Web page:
I tried. I really did.

bulldog flop

To say the past few weeks have been interesting is putting it mildly. Like pretty much everybody else on the planet, many parts of my life are a lot different now. Adjustments are being made. I sincerely hope you’re doing everything you can to stay safe and healthy.

One of my constants during this time has been to write. Unfortunately, with everything going on, I haven’t been able to be as productive as I’d hoped.

Remember way back to around the beginning of this month when I said I was going to really push myself to have a completed new draft of the horror-comedy by the end of the month?

Side note – that was just a few weeks ago. Feels MUCH longer than that. Oy.

Full disclosure: ain’t gonna happen. Not even close.

A LOT of time was spent revising the outline. Copious amounts of cutting, editing, and idea-developing took place. Since a big part of this was to reduce the potential budget to make it more financially appealing to anybody interested in actually producing it, large swaths of scenes and sequences were ceremoniously shown the door.

The number of characters and locations were drastically reduced to as few as the story would allow. Emphasis on drastically.

Keep in mind that all of this was going on as the tendrils of COVID-19 continued to spread across the globe at a rapid pace. My sweetie’s office shut down until further notice. Ms. V’s school closed, first for two weeks, then another two. (Fortunately, all of her classes are continuing online.)

I’d even been sent home from work for a non-corona condition, and was then told to stay home for the next week and a half. I was back in the office this week, but management opted to keep everybody safe and set us all up to work from home. You’d think this would be a golden opportunity to see some major productivity, writing-wise.

Wrong again.

Still had to work the day job, but just from home. The rest of the day involved dealing with a lot of the everyday routine, albeit very, very modified. Writing time had become very limited, sometimes practically non-existent.

But I did what I could. Even just writing a little is better than not writing at all.

As the days went on, my output had seen a significant decrease. I had to face the sad truth: this script was not going to be ready when I hoped it would.

Disappointing, but you gotta admit we’re all operating under some totally new circumstances. I don’t think anybody had “productivity down due to self-isolating during a global pandemic” on their list.

Even with a few minor details in the outline still in need of figuring out, I wanted to feel like I was moving things forward.

So I started on pages, knowing I’d be going back and rewriting them anyway – which has already happened with some minor edits and tweaks within the first 10.

I admit I would have absolutely loved to announce on March 31st that I had a completed draft, but that won’t be happening. Instead, I’ll say there’s no need to rush and that this thing will be done when it’s done.

In the coming weeks, as I settle into my new routine, I’ll do what I can to ramp up my output. This thing WILL get written.

It’ll just take a little longer than I’d hoped. Normally I’d say “last day of April”, but it’s probably better to not stress myself out over the idea of NOT hitting another deadline.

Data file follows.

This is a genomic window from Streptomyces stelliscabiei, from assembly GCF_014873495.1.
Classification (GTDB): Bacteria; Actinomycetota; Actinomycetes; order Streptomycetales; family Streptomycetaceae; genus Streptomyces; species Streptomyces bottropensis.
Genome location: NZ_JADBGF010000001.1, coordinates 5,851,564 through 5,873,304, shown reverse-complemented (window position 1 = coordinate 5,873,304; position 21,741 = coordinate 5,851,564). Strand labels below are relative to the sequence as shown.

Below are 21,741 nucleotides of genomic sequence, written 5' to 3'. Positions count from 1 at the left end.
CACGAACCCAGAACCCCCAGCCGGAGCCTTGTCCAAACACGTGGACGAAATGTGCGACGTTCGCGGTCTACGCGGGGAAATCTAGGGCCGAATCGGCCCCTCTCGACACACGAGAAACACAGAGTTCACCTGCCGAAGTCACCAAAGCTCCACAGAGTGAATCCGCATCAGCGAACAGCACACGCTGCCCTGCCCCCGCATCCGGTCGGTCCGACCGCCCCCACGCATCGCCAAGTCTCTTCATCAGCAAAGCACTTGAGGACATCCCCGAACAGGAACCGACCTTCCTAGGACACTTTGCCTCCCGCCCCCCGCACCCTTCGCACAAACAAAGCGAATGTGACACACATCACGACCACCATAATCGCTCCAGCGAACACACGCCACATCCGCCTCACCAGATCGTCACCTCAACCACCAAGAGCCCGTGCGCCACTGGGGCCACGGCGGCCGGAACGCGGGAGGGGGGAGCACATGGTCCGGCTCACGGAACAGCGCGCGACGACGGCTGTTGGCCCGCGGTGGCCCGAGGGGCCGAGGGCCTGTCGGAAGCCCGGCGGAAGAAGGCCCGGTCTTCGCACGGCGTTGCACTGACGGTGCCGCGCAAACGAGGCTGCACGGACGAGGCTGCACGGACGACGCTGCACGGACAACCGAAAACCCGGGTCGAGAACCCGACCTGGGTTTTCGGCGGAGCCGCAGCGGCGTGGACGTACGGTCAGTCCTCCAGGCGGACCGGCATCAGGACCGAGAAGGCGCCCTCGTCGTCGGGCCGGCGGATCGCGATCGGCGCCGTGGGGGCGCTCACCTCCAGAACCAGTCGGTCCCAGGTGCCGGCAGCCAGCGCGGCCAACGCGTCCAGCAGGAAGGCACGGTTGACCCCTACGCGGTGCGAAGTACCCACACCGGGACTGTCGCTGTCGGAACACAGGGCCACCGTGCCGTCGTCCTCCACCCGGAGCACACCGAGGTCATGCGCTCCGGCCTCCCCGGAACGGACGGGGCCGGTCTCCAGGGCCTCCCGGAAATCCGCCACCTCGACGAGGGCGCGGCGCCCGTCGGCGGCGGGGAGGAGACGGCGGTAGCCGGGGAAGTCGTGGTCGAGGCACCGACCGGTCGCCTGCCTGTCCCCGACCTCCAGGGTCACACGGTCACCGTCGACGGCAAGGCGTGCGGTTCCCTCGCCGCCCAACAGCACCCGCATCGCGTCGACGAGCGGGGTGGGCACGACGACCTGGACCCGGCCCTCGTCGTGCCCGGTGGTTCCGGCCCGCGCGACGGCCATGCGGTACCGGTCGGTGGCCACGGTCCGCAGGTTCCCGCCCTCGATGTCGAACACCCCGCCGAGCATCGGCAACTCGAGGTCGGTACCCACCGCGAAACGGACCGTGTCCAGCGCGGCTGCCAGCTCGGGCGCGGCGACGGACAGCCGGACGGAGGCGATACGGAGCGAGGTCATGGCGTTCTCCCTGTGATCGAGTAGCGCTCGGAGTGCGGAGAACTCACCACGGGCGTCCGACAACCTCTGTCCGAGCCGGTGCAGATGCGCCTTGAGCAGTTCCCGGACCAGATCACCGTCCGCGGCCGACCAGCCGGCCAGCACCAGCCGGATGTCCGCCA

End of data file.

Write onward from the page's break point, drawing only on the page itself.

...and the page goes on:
Before I forget – an added bonus of all this – once again reveling in the sheer joy of writing something new.

Well, almost new. But you get the point.

Can’t stress this enough. Stay safe and healthy, chums.

Now go wash your hands.

Me vs. the clock

keaton clock

After a rough couple of days, I’ve opted to put the revision of the sci-fi adventure outline  on hold and redirect my focus to a new draft of the horror-comedy.

Lots of changes in store for this one, most of all making it as cheap to produce as possible. Several characters cut, locations drastically slashed, overall production costs severely reduced.

What was once a low-budget story taking place throughout a small town has now been shrunken down to an ultra-low- (possibly even micro-) budget story with a majority of the action on a forest road, and in and around an isolated house.

In some ways a challenge, but also somewhat liberating. Also a major plus – so much usable material from the previous draft – including a line or two of description that’s been expanded into a plot-propelling sequence.

I’m slowly working my way through the outline, with the intention of getting to pages within the next week or so. One option is to type up pages for what I’ve already got in the outline, edit those, then work more on the outline, then pages, and so on and so on. I’ve done it before, with tiring but pleasing results.

No matter how I approach this, the ultimate goal is to have a completed draft (or as darn close to it I can get) by 31 March.

The ticking of the clock rings like thunder in my ears.

Wish me luck.

Q & A with Allison Chaney Whitmore

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Allison Chaney Whitmore is a screenwriter, graphic novelist, and writing coach from Los Angeles. She loves to tell coming-of-age stories with a hint of romance, fantasy, or adventure, but also enjoys a good gothic horror story. She’s also the writer of the comic Love University.

As a coach, working with new writers with a passion for story is her favorite thing. Allison holds a Master’s degree in English education and has studied screenwriting at the graduate level. Outside of her work, she enjoys classic films, genre television, a good book, traveling, and spending time with family and friends.

What’s the last thing you read or watched that you thought was incredibly well-written?

The current season of This Is Us is really good. I love the way they weave together plot, character, and theme. I also got to watch all of Fleabag and Killing Eve this summer, both of which I found amazing. I’m looking forward to watching season 3 of The Crown, as it always has top writing, and The Haunting of Hill House, which I hear has incredible writing as well. I can never pick one thing.

Were you always a writer, or was it something you eventually discovered you had a knack for?

I’ve always been a dreamer and a story enthusiast. I wanted to be an actor from a young age and started writing skits in elementary school. Long-form prose came in high school, and I wrote my first screenplay in a pink composition notebook with graph line paper the summer after graduation. So, if I haven’t always been a writer, I’ve been one for a pretty long time.

What inspired you to write your comic Love University?

The concept came to me many years ago. One Friday after work, I was stuck in traffic on Sunset behind UCLA and just randomly thought — What if there was a school for cupids,  called Love U? I thought it was funny at the time, but also strongly felt it was something I could see on television. When the opportunity came up to write a comic book series, I pitched it, and they really liked it.

What was your process for writing it?